The technology from Seurat - named for the painter Georges Seurat, who studied the science of light and pioneered the painting style known as pointillism - speeds up the process by splitting a single, high-powered laser beam into as many as 2.3 million beams of light.

A 30-kilowatt laser is patterned with high-resolution images that can be programmed to block or let light through each of its pixels.

Every pixel defines its own laser spot, so the system can weld a large area of metal powder in an instant, allowing a multi-layered object to take shape 10 times faster than current 3D printing technology.

"And it's not even the beginning of what we can do," Seurat CEO and co-founder James DeMuth told a reporter recently.

Seurat's technology is to 3D printing what the printing press was to pen and paper, he observed.

Birth of an idea

The idea of pixelating a laser beam can be traced to the U.S. Department of Energy's Lawrence Livermore National Laboratory in California more than a decade ago, according to DeMuth.

He and other researchers were working on a different challenge – energy fusion – but the challenge was to design a reaction chamber that could withstand the extreme temperature swings that happen when lasers are used to produce energy.

After much trial and error, they adapted a patterned light method that was already in development at Livermore Labs for other purposes.

By 2015, DeMuth and Erik Toomre - another co-founder of Seurat - had proved that the technology would work for metal 3D printing, too. So, the company licensed the technology from Livermore Labs in 2016.

A greener approach

3D printing has often been considered a green manufacturing method, given that it reduces material waste and can create lightweight parts.

Seurat says its area printing technique has the potential to magnify all of these "green" benefits by focusing on high-volume production.

U.S. manufacturing accounts for nearly a quarter (23%) of the country's direct carbon emissions, according to the U. S. Environmental Protection Agency.

In Europe, manufacturing emits an annual total of 880 million short tons of carbon dioxide equivalents, making it one of the largest emitters of greenhouse gases on the continent.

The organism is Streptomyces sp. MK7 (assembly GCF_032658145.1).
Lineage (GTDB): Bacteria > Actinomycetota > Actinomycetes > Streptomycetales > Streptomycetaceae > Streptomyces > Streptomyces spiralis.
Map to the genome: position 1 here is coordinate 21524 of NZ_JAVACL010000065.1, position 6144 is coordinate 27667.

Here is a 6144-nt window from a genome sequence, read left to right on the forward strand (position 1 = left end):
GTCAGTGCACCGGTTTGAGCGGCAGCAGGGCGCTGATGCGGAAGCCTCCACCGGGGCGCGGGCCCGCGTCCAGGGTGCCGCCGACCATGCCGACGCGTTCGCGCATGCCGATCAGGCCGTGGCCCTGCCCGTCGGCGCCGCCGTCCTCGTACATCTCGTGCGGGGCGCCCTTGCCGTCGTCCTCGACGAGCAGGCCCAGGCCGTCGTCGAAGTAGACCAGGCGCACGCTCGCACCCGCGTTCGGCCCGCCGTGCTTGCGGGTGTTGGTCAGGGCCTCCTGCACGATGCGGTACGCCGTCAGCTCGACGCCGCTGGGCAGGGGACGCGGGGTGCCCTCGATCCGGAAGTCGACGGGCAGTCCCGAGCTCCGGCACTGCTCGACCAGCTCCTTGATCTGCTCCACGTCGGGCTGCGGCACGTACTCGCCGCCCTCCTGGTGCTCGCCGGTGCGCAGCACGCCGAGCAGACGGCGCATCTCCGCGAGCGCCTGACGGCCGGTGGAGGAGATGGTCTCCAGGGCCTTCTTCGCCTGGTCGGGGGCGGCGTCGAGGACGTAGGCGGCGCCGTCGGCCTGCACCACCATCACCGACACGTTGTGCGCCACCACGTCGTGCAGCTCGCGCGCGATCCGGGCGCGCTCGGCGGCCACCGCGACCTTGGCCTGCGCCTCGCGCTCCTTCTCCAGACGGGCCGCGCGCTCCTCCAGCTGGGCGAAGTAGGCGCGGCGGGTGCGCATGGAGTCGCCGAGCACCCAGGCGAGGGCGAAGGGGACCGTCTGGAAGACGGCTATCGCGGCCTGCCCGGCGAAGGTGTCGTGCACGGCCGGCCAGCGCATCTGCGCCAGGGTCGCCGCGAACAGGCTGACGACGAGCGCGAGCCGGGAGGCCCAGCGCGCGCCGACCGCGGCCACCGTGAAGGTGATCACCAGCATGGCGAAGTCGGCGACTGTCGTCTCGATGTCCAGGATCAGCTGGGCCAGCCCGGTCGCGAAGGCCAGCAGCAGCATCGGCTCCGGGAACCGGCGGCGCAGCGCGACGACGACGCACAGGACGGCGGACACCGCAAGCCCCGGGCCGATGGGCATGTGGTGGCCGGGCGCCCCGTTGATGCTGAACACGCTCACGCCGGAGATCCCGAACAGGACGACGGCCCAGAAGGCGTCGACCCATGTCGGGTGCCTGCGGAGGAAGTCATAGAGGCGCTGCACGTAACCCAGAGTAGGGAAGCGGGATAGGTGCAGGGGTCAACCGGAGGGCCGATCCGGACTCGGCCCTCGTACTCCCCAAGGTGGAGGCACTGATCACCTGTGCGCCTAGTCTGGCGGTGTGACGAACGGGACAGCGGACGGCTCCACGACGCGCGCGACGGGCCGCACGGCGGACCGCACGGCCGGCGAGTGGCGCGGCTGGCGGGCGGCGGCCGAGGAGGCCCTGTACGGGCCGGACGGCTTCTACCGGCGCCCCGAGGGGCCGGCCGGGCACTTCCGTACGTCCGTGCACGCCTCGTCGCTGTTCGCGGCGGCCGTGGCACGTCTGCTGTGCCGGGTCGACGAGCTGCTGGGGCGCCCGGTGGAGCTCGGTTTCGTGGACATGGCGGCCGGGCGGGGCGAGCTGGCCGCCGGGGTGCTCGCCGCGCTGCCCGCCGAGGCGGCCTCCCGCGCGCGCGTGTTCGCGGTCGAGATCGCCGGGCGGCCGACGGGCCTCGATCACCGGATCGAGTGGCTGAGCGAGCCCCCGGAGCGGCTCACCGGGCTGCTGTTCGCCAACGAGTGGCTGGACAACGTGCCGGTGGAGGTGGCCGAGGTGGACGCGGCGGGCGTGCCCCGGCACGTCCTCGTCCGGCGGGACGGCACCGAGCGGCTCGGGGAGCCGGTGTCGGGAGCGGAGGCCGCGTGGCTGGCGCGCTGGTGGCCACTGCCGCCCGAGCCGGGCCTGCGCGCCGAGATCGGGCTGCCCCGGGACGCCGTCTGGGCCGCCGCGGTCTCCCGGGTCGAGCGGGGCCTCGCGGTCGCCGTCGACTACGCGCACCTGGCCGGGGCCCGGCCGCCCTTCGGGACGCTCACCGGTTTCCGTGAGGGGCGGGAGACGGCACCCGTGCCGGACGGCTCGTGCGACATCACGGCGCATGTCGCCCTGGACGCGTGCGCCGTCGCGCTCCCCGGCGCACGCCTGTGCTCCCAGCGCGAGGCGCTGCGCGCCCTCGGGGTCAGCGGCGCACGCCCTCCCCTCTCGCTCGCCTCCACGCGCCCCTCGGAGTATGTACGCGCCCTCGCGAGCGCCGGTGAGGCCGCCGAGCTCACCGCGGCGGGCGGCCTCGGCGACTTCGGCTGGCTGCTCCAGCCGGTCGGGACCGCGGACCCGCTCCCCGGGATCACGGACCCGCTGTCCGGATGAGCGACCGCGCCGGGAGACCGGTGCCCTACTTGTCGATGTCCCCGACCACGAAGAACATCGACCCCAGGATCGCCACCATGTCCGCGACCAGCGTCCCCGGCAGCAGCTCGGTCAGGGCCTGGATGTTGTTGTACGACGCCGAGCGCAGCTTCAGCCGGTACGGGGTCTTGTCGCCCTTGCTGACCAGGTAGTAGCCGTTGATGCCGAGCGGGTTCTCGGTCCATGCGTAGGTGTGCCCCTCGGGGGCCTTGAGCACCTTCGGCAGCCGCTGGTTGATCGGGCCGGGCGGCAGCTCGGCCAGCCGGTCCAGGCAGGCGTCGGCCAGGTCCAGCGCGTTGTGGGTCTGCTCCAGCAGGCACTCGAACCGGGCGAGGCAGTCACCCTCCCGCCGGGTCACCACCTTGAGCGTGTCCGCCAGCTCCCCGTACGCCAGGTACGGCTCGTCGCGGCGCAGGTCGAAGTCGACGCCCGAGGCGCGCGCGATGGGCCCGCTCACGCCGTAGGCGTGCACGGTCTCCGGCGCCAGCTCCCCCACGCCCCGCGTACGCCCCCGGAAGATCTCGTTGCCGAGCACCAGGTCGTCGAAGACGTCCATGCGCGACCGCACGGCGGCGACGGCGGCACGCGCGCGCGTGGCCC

"By migrating such a high volume of parts production from metal castings to area printing, Seurat will be able to positively impact our global net-zero journey," the company wrote on its website.

Seurat says its process is currently 10 times faster than incumbent 3D metal printing and is on track to become 100 times faster by 2025.

The company estimates its technology will displace 0.15 gigatons of carbon dioxide by 2025 and 2.5 GT by 2030, when all manufacturing production slots are filled in its "APP Program."

James DeMuth Xerox SIP True Ventures Porsche Siemens partners large-scale

James DeMuth

"To put this in perspective, displacing 0.15 GT of CO2 is equivalent to charging 16.6 trillion smart phones; burning 15.4 billion pounds of coal, or consuming 15.3 billion gallons of gasoline, the company estimates.

A path forward

Seurat said it has lined up deals with seven of the world's largest automotive, aerospace, energy, and industrial companies to begin commercializing the technology this year.

So far, the company has raised US$78 million, including a US$21 million Series B round extension announced Jan. 19.

Among its newest investors are Xerox Ventures and SIP Global Partners, which joined Capricorn's Technology Impact Fund, DENSO, True Ventures, GM Ventures, Porsche Automobil Holding SE, Siemens Energy, and Maniv Mobility.